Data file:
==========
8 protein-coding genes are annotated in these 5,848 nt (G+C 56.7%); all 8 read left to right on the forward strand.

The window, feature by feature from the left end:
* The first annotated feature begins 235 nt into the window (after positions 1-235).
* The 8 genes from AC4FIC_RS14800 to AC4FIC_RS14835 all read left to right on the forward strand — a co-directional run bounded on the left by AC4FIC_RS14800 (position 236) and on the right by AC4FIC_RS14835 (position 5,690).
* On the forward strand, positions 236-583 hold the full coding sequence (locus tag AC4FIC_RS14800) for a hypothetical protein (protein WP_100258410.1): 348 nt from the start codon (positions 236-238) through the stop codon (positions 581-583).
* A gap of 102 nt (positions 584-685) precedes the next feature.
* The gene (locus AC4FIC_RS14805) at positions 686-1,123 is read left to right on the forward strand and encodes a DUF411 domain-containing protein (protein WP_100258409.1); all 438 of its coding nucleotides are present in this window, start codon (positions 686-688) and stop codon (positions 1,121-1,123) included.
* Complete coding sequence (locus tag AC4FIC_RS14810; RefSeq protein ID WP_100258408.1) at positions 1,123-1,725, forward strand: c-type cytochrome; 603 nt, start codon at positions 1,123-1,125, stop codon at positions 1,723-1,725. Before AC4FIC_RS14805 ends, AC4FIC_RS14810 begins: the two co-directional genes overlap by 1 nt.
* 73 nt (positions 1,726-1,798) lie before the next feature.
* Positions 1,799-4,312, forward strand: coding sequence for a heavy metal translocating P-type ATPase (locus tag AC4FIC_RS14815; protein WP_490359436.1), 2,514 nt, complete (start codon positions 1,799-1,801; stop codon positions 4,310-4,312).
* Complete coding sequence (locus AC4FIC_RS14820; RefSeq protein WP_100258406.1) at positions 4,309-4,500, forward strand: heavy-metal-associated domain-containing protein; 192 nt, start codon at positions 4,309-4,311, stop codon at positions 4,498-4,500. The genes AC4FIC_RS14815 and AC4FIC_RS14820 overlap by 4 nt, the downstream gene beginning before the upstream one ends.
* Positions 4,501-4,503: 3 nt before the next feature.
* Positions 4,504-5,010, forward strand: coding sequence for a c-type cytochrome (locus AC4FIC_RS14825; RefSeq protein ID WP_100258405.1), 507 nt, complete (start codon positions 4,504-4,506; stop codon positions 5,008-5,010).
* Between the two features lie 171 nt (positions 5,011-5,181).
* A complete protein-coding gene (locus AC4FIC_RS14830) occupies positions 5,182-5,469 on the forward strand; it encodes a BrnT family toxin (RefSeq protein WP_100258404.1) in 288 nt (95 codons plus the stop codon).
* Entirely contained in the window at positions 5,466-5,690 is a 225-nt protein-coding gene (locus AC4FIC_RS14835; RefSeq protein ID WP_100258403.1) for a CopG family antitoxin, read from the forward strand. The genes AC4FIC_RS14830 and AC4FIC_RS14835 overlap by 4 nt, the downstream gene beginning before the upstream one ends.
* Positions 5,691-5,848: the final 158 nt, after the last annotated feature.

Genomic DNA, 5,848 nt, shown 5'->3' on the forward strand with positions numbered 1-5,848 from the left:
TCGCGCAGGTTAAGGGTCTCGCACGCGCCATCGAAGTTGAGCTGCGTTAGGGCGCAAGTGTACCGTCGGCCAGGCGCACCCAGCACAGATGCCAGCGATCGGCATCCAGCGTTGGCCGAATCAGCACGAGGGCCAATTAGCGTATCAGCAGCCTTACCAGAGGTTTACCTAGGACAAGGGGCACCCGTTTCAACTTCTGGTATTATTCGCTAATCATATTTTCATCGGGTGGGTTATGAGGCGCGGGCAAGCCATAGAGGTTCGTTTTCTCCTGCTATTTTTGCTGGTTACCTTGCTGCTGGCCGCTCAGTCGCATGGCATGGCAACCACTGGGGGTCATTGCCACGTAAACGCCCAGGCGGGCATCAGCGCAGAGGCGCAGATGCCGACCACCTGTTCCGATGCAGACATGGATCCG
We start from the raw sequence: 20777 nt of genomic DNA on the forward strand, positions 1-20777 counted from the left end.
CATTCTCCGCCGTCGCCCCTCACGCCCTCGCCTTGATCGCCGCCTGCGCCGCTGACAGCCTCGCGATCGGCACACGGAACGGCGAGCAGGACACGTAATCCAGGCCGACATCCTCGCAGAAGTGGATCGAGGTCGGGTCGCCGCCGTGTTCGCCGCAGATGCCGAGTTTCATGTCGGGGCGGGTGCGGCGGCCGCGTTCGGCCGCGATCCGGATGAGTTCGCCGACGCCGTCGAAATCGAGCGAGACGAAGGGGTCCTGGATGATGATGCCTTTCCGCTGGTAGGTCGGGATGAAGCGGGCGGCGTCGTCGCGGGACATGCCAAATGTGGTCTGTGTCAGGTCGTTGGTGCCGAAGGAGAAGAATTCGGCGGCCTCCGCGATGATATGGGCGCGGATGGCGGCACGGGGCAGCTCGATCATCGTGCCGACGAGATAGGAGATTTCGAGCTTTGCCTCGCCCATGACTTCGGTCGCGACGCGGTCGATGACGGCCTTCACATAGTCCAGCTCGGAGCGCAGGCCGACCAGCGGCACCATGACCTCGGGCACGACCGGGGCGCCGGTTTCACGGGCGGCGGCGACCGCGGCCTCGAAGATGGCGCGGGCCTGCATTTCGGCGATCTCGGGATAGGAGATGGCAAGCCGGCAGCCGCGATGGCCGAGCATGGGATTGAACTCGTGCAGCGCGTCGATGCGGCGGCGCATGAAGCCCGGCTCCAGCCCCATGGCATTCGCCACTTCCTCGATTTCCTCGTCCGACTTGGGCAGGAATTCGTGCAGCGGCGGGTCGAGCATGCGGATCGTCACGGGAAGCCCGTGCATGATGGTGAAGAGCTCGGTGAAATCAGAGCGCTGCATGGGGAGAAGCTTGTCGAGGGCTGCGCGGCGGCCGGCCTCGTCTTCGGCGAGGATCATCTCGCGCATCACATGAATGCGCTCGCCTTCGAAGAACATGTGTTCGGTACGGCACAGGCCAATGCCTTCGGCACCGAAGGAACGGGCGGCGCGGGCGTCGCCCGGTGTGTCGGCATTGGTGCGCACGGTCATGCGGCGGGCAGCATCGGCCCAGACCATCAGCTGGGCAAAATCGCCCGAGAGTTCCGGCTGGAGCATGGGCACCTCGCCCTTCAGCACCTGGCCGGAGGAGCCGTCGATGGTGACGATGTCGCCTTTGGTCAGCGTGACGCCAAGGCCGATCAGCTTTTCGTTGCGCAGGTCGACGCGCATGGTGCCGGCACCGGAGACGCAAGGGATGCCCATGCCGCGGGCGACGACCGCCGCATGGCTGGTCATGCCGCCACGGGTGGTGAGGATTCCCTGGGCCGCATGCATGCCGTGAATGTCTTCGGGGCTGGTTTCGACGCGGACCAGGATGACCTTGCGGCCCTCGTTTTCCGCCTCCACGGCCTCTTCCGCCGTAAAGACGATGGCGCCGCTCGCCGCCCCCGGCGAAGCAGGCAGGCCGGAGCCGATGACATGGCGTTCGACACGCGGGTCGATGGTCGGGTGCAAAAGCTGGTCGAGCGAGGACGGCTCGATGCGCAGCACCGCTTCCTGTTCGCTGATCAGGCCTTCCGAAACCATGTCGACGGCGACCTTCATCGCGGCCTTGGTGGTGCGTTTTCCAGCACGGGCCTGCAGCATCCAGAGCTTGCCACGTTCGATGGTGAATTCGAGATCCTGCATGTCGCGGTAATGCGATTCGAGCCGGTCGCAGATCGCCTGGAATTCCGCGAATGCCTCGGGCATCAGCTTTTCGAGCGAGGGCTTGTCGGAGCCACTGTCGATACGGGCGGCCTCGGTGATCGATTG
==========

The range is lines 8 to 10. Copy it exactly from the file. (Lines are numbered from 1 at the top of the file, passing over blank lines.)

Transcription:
* Complete coding sequence (locus tag AC4FIC_RS14810; RefSeq protein ID WP_100258408.1) at positions 1,123-1,725, forward strand: c-type cytochrome; 603 nt, start codon at positions 1,123-1,125, stop codon at positions 1,723-1,725. Before AC4FIC_RS14805 ends, AC4FIC_RS14810 begins: the two co-directional genes overlap by 1 nt.
* 73 nt (positions 1,726-1,798) lie before the next feature.
* Positions 1,799-4,312, forward strand: coding sequence for a heavy metal translocating P-type ATPase (locus tag AC4FIC_RS14815; protein WP_490359436.1), 2,514 nt, complete (start codon positions 1,799-1,801; stop codon positions 4,310-4,312).